One-fifth of kids go mobile
Americans are beginning their “always-on” habits at a younger and younger age, according to Mediamark Research & Intelligence’s (MRI’s) “American Kids Study.”
More than one-third of 10-to-11-year-olds in the US owned a mobile phone in 2009, compared with 20% in 2005. Ownership among kids ages 6 to 11 rose from 11.9% to 20% over the same time period.
In 2007, ownership among boys was 12.4%, while 18.6% of girls had a mobile phone. Penetration increased for both groups, but ownership among males increased faster, helping them catch up and narrow the gender gap to 18.3% versus 21.8%.
Kids with cellphones are still kids, though, and the top mobile activity by far was calling their parents. Using the phone to talk to friends and for emergencies was closely followed by text messaging, notoriously popular among young people.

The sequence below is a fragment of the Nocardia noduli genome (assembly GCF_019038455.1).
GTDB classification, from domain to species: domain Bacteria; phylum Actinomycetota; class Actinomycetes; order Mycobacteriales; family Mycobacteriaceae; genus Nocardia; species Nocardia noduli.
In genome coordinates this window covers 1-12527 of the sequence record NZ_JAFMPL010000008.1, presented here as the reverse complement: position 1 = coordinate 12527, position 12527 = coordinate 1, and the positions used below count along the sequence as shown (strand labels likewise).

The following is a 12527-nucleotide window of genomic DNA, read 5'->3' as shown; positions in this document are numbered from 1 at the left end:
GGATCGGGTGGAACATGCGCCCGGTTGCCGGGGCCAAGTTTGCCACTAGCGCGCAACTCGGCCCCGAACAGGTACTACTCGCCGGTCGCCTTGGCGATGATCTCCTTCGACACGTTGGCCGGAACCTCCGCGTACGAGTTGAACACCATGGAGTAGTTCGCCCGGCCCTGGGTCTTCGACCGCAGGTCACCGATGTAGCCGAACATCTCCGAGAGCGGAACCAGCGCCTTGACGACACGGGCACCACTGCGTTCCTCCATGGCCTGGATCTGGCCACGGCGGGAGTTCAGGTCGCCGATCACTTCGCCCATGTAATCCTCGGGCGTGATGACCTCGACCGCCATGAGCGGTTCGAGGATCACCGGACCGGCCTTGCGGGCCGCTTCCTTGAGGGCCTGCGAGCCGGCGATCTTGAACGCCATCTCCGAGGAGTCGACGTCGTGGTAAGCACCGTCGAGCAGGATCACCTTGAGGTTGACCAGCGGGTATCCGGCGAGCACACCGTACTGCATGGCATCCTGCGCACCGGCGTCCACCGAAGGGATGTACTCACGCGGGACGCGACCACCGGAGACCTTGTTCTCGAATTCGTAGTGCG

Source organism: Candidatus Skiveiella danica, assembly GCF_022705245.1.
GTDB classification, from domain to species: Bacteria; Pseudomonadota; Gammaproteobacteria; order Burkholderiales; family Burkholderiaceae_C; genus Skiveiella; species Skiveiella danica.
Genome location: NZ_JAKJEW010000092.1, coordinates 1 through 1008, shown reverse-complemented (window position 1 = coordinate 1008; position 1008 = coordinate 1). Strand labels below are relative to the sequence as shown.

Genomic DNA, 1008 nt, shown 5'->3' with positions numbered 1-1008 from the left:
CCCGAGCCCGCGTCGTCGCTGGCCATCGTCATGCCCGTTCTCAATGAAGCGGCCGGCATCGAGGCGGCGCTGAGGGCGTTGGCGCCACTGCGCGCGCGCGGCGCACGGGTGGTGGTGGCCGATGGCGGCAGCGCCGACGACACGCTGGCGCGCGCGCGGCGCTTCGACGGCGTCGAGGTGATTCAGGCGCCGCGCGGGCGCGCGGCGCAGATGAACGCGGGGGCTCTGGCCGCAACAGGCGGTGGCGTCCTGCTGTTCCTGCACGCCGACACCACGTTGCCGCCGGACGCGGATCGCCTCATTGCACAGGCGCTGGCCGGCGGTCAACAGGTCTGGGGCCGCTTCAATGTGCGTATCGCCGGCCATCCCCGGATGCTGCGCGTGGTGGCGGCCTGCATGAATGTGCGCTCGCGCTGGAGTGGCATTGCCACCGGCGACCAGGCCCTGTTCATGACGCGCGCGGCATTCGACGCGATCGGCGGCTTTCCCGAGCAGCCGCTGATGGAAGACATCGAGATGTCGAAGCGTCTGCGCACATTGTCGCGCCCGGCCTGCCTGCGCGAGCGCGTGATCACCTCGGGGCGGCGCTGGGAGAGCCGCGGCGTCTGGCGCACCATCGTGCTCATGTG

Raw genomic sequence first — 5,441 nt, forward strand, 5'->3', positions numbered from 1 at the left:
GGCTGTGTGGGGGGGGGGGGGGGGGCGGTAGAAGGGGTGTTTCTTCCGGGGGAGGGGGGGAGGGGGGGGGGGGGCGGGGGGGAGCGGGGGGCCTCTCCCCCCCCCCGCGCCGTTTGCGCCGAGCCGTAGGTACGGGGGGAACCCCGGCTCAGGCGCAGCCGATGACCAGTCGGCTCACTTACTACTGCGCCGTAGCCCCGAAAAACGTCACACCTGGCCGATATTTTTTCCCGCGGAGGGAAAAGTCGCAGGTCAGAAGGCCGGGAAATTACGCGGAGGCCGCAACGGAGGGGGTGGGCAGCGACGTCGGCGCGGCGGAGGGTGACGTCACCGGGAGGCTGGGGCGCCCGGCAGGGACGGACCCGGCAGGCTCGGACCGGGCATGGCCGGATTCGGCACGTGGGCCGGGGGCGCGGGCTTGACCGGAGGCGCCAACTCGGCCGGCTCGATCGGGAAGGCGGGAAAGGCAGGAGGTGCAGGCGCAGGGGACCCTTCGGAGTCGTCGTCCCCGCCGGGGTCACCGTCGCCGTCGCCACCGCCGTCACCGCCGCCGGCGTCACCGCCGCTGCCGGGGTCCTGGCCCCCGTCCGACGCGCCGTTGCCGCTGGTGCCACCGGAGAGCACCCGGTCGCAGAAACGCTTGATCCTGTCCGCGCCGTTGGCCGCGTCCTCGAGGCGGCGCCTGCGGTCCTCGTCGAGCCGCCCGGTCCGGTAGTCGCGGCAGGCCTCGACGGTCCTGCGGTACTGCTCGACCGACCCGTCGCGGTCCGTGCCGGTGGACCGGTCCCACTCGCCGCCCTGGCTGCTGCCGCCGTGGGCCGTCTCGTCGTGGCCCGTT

“Preliminary data suggests that boys and girls may use their phones differently,” noted Anne Marie Kelly, SVP, marketing and strategic planning at MRI, in a statement. “Girls are more apt to make calls and send text messages while boys are more likely to instant message, access the Internet and download games, music and video.”
The Marketing to Moms Coalition found in summer 2009 that mobile devices accounted for the top two ways mothers communicated with their children under 18, with respondents talking to their kids on mobile phones an average of 5.1 times per week and texting their children 3.3 times weekly.
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Check out today’s other article, “Younger Americans Still Fueling Facebook.”